I am currently reading my way through a long list of science fiction and fantasy titles. (http://www.npr.org/2011/08/07/138938145/science-fiction-and-fantasy-finalists if you are interested in the list).
Near the end of World War II, thirty-six conscientious objectors volunteered to be systematically starved for renowned scientist Ancel Keys’s study at the University of Minnesota in the basement of Memorial Stadium. Aimed to benefit relief efforts in war-ravaged Europe and Asia, the study sought the best way to rehabilitate starving citizens. Tucker captures a lost moment in American history—a time when stanch idealism and a deep willingness to sacrifice trumped even basic human needs.
This was a fascinating read in that can’t-look-away-from-the-car-accident kind of way. If you’ve read any books about dieting, you’ve probably heard about this study. Indeed, if you’ve ever been on a restrictive, low-calorie diet, you know how your world begins to revolve around food and you have a hard time giving a damn about anything else. Now I know exactly how normal this is!
It was an especially interesting book when read shortly after Night by Elie Wiesel and Man’s Search for Meaning by Viktor Frankl. Both men describe the centrality of food in their lives during their incarceration in the prison camps. They talk about not having the energy or the brain power to spare to help others, even family members.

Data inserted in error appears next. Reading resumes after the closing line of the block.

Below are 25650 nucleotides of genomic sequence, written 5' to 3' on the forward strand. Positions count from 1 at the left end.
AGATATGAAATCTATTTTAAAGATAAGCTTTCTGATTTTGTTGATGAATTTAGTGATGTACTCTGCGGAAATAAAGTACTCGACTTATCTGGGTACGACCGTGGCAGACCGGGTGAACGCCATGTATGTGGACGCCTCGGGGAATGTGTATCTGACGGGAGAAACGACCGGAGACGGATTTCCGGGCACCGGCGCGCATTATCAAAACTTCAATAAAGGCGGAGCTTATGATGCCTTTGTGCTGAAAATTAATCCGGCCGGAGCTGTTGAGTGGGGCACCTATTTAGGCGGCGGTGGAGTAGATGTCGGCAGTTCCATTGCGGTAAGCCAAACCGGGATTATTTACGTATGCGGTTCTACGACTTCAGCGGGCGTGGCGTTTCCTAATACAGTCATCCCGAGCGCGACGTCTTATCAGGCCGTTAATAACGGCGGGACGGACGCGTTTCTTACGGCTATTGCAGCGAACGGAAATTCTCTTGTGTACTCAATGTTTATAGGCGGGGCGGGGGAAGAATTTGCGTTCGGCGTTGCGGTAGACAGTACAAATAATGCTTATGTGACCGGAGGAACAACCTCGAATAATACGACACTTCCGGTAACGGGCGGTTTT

Ancel Keys’ experiment would certainly never be green-lighted today. Despite the fact that his subjects were volunteers (conscientious objectors who chose the experiment rather than military service) and they knew the experience would be difficult, they had no idea how grueling it would be. It didn’t take long for their sex drives to disappear (Frankl mentions this in the concentration camps, that it actually kept the experience from being worse because no prisoners had the drive to victimize anyone sexually). Some of the Keys’ guinea pigs (as they were known) continued to go to classes and listen to lectures, but it rapidly became too hard to pay attention. Keys advised guest lecturers to mention food, which would rivet the men’s attention, at least momentarily. Meals became the focus of their days and they would become angry & abusive if service was the slightest bit late or if the food was not piping hot (they also felt cold all the time, as their bodies tried to save energy). A group of men who started out happy, healthy, and social became touchy, angry, and prone to sudden outbursts. They performed strange rituals with their food—sometimes stirring it all together into a pile for instance.
The supposed object of the experiment was to find the best way to get people back to normal after periods of extreme hunger. It turns out that the conclusion was to feed them! The guinea pigs ate at least 5000 calories per day when they were permitted to eat freely again and one man distinguished himself by eating over 11,000 calories in one day! No supplements made any meaningful difference—just food. That’s the saddest part really, that these men suffered through the experiment and so little was actually learned as a result.